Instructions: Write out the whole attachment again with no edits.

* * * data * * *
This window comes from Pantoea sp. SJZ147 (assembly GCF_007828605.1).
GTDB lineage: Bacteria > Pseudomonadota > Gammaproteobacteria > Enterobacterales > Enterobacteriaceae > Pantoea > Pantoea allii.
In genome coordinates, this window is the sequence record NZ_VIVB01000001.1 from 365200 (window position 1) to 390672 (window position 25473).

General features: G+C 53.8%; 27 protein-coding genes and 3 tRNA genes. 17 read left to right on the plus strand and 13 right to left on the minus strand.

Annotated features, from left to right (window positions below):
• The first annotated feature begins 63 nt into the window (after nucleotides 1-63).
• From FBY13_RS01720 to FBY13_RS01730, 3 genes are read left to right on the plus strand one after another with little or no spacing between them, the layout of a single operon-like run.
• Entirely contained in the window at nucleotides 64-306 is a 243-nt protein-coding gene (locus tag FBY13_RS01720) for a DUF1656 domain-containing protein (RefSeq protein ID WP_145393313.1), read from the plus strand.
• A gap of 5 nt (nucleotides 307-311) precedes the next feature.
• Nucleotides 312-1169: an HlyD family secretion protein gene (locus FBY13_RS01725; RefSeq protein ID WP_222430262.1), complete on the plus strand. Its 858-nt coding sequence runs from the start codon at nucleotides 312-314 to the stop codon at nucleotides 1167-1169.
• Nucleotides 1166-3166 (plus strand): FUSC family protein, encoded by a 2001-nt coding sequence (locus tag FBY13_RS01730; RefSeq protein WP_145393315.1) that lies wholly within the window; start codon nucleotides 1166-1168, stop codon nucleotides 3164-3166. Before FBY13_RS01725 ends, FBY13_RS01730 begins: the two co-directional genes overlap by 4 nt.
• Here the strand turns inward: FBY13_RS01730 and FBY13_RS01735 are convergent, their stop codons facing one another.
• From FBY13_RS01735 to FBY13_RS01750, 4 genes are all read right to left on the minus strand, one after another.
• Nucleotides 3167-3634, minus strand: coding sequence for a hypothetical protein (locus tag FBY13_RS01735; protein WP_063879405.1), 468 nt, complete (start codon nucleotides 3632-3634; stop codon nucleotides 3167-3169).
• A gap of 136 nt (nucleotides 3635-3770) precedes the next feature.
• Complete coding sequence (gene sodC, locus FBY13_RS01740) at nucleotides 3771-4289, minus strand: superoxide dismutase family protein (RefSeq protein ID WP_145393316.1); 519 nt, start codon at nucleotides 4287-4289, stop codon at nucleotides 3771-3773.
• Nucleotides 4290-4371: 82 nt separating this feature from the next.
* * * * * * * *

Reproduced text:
This window comes from Pantoea sp. SJZ147 (assembly GCF_007828605.1).
GTDB lineage: Bacteria > Pseudomonadota > Gammaproteobacteria > Enterobacterales > Enterobacteriaceae > Pantoea > Pantoea allii.
In genome coordinates, this window is the sequence record NZ_VIVB01000001.1 from 365200 (window position 1) to 390672 (window position 25473).

General features: G+C 53.8%; 27 protein-coding genes and 3 tRNA genes. 17 read left to right on the plus strand and 13 right to left on the minus strand.

Annotated features, from left to right (window positions below):
• The first annotated feature begins 63 nt into the window (after nucleotides 1-63).
• From FBY13_RS01720 to FBY13_RS01730, 3 genes are read left to right on the plus strand one after another with little or no spacing between them, the layout of a single operon-like run.
• Entirely contained in the window at nucleotides 64-306 is a 243-nt protein-coding gene (locus tag FBY13_RS01720) for a DUF1656 domain-containing protein (RefSeq protein ID WP_145393313.1), read from the plus strand.
• A gap of 5 nt (nucleotides 307-311) precedes the next feature.
• Nucleotides 312-1169: an HlyD family secretion protein gene (locus FBY13_RS01725; RefSeq protein ID WP_222430262.1), complete on the plus strand. Its 858-nt coding sequence runs from the start codon at nucleotides 312-314 to the stop codon at nucleotides 1167-1169.
• Nucleotides 1166-3166 (plus strand): FUSC family protein, encoded by a 2001-nt coding sequence (locus tag FBY13_RS01730; RefSeq protein WP_145393315.1) that lies wholly within the window; start codon nucleotides 1166-1168, stop codon nucleotides 3164-3166. Before FBY13_RS01725 ends, FBY13_RS01730 begins: the two co-directional genes overlap by 4 nt.
• Here the strand turns inward: FBY13_RS01730 and FBY13_RS01735 are convergent, their stop codons facing one another.
• From FBY13_RS01735 to FBY13_RS01750, 4 genes are all read right to left on the minus strand, one after another.
• Nucleotides 3167-3634, minus strand: coding sequence for a hypothetical protein (locus tag FBY13_RS01735; protein WP_063879405.1), 468 nt, complete (start codon nucleotides 3632-3634; stop codon nucleotides 3167-3169).
• A gap of 136 nt (nucleotides 3635-3770) precedes the next feature.
• Complete coding sequence (gene sodC, locus FBY13_RS01740) at nucleotides 3771-4289, minus strand: superoxide dismutase family protein (RefSeq protein ID WP_145393316.1); 519 nt, start codon at nucleotides 4287-4289, stop codon at nucleotides 3771-3773.
• Nucleotides 4290-4371: 82 nt separating this feature from the next.